What we know and what we don’t know about the poll

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Nic Cheeseman
In his bi-monthly column, our Co-editor Nic Cheeseman argues that we may know far less about the 2013 elections than we think we know. He explores how this might change the way we perceive the fairness of the poll, the key issues in the election, and Kenyan politics more broadly.



Former US Secretary of Defence Donald Rumsfeld is less famous for positions he has held than for three short lines he uttered at a press briefing on Iraq in February 2002: ‘There are known knowns; there are things we know that we know. There are known unknowns; that is to say, there are things that we now know we don’t know. But there are also unknown unknowns – there are things we do not know we don’t know.’ Rumsfeld was ridiculed in some quarters for what many saw as an unnecessarily convoluted statement, but he made an important point: sometimes we know far less than we think we do. A conference in Nairobi on 3-4th June revealed that the recent elections were one such event. The academic meeting, organised by the universities of Durham, Oxford, and Warwick in collaboration with the Institute for Development Studies at the University of Nairobi, revealed that although we can answer many questions about the elections, we lack the information to answer many more.

Let us follow Rumsfeld and start with the ‘things that we know that we know’. Some papers presented at the conference documented how many of the key mechanisms designed to prevent rigging collapsed, including the use of fingerprint verification technology and the transmission of preliminary results via mobile phone. Speakers also discussed the worrying number of irregularities in the way that the relevant forms for recording results at various levels of counting and aggregation were filled (or in some cases not filled) in. Such inconsistencies – many of which remain explained – have understandably undermined the credibility of the election in the eyes of CORD supporters and many civil society groups. Yet discussions over the two days, the conference also revealed a general consensus that the Jubilee Alliance ran an excellent campaign that had a powerful narrative, employed effective international consultants, and comfortably outspent rival parties many times over. Given this, and the fact that voters in Central Province historically register and turn out at higher levels than those in Nyanza, it seems plausible that Uhuru Kenyatta won more votes than Raila Odinga, whether or not he surpassed the 50 + 1 threshold for a first round win.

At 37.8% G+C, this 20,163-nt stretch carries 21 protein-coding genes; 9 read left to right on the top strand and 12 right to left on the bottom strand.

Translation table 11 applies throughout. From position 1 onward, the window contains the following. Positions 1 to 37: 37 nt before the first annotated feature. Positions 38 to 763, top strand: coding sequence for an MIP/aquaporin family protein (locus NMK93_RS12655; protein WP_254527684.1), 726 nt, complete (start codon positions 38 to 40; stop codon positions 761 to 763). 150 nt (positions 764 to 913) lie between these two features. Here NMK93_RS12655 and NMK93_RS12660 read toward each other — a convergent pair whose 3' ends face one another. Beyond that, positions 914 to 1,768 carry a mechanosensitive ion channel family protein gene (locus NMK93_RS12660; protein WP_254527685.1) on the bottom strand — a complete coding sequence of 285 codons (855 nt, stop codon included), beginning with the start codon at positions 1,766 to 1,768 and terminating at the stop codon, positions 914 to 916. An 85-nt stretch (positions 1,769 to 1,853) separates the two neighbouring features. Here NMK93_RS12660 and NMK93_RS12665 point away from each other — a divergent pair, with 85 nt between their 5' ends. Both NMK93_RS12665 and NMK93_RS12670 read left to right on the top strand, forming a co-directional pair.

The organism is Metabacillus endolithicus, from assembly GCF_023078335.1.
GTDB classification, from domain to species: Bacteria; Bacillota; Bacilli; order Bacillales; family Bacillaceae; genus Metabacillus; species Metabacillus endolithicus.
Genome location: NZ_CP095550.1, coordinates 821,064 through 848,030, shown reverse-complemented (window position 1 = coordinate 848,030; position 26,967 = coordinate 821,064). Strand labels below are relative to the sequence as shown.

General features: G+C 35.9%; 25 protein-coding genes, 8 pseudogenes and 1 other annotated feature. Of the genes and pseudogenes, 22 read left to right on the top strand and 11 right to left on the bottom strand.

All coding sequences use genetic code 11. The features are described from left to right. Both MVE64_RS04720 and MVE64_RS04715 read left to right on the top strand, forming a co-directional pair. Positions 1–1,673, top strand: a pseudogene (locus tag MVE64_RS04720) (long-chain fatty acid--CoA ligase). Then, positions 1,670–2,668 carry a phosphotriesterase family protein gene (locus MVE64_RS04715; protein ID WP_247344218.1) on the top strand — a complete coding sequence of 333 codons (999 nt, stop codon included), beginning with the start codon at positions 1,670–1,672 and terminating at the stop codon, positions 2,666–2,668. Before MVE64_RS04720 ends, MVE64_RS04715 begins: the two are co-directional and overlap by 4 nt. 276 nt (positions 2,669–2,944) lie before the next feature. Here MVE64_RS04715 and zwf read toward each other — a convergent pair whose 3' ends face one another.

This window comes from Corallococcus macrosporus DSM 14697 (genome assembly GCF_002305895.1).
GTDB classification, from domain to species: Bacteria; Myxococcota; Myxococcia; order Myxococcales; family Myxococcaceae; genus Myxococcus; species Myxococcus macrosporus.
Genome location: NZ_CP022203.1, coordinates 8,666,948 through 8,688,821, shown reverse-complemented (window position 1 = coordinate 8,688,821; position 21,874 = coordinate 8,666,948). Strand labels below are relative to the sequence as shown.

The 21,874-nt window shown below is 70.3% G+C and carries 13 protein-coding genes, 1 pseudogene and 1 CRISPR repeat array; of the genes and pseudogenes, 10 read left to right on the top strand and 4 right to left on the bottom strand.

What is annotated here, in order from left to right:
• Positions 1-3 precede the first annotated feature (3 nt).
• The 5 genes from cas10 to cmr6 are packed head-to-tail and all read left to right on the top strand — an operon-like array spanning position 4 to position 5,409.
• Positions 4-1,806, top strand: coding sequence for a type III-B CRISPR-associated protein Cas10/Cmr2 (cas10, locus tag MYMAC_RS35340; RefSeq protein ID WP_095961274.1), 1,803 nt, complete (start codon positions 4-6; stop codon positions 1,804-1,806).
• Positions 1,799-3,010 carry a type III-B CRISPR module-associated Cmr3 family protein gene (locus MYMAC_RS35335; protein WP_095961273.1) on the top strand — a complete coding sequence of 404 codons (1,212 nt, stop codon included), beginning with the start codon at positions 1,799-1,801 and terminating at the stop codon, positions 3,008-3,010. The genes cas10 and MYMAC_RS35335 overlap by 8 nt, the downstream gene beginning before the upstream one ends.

As things stand, working out just how well President Kenyatta did, how extensive electoral irregularities were, and whether a run-off should have been held, is impossible because of Rumsfeld’s second category: what we know we do not know. One of the main points that emerged from the conference is that our knowledge of the election is based on shaky foundations because we do not yet have the full set of election results for all six contests. The electoral commission was expected to declare the full set of results for all positions – MP, senator, governor, and so on – shortly after the presidential elections. That has not happened, raising suspicion that comparisons between the different contests will reveal a new set of irregularities. For example, if it is true that one million more votes were cast in the presidential election than the other contests – as recently confirmed by a commissioner – this would significantly undermine the credibility of the elections, because very few domestic or international election observers reported seeing people vote in the presidential election and not vote in the contest for governor.

Indeed, given how important posts such as governor and senator are, it seems implausible that hundreds of thousands of Kenyans would have bothered to go to the polls and queued up for hours in the sun only to leave before recording their preferences. Therefore, unless the official results can be reconciled in a way that explains such inconsistencies, their release will call into question the conduct of the Independent Electoral and Boundaries Commission and the Supreme Court, whose validation of the outcome effectively brought the elections to a close.